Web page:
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Based on its first-half 2016 tourist arrivals data, Chile will easily reach the lofty levels targeted by tourism officials following a record 2015. A total of 2,837,315 travelers visited the South American country in the first six months of 2016, a robust 28 percent increase over the same period last year, according to tourism ministry officials.
The surging arrivals have accelerated Chile’s tourism growth to unexpected levels. Officials now anticipate reaching 5.6 million international visitors by the end of 2016 after saying earlier this year they hoped the destination would reach five million annual visitors by 2020.
Chile recorded 4.4 million international visitors in 2015, meaning arrivals are expected to increase by 25 percent this year. “The value of the dollar in Chile for those coming from stronger economies boosts the arrival of tourists,” said Luis Felipe Céspedes, Chile’s minister of the economy.
Felipe Céspedes also identified increase airline access to Chile and significant international marketing of the destination as responsible for the strong arrival figures. Arrivals from the United States account for 25 percent of Chile’s first-half 2016 arrivals and increased by 18 percent over 2015 to 107,265 travelers.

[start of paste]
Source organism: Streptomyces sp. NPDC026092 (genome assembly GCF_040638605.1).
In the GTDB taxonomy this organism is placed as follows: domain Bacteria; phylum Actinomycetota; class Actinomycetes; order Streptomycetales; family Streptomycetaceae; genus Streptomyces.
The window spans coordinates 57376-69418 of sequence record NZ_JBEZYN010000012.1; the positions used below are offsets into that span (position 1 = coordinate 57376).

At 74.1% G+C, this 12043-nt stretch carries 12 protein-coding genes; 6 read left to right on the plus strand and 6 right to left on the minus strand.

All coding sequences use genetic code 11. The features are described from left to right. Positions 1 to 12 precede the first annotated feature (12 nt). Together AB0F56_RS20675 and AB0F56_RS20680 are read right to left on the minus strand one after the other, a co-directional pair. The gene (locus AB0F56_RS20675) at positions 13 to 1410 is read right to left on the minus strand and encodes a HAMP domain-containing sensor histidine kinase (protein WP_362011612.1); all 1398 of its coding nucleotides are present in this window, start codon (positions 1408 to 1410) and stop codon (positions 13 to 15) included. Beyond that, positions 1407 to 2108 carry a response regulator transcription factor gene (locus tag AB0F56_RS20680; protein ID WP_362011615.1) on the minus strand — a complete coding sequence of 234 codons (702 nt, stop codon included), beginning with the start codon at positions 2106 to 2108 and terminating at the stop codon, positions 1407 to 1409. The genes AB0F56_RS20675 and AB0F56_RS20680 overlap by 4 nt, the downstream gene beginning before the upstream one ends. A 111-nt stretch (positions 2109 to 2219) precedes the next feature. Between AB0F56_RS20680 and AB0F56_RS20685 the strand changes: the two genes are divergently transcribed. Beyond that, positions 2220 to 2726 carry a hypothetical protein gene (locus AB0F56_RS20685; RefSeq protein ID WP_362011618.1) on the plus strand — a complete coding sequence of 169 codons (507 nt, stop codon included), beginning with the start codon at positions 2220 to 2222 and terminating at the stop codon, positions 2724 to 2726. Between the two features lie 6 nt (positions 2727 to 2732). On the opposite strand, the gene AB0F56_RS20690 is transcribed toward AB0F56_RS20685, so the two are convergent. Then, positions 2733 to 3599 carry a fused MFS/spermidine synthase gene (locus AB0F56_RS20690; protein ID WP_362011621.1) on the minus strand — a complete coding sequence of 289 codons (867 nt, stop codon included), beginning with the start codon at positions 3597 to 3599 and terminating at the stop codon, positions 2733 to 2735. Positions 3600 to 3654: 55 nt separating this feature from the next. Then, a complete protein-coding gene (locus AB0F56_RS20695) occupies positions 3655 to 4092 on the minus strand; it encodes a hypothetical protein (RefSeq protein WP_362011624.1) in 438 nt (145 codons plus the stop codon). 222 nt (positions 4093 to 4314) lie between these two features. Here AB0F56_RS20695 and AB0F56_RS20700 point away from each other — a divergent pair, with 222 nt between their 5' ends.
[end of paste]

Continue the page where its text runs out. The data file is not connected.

According to a September report from travel research firm STR, Chile is one of five Latin American destinations with more than 1,000 hotel rooms under construction, with seven properties in the pipeline accounting for 1,016 rooms.
The growing popularity of one of Chile’s signature attractions has led the government to announce a new visitor-management system at Torres del Paine National Park.
Under new National Forestry Corporation (Conaf) rules, visitors must now register for overnight stays at the Italiano, Torres and Paso campsites in the popular national park. Reservations for the campsites can be made for just one night in each site and are not transferable, thus reservations must be linked to a single person’s name and may only be secured for just one or two people.
Campsites will be available to visitors beginning Oct. 15. The management system is designed to enhance the quality of the visitor experience and protect natural and cultural resources in areas close to the trails. “Last season, we received 220,000 people. The number of visitors increased exponentially, which is why we have to limit access,” said María Elisabeth Muñoz, Conaf’s director in Magallanes and the Chilean Antarctic.
“This is a measure that will respect Torres del Paine National Park’s capacity and help to take care of it,” said Debbie Feldman, general manager of Turismo Chile, the country’s tourist board. “It’s a destination that continues to be one of the most highlighted attractions in Chile.”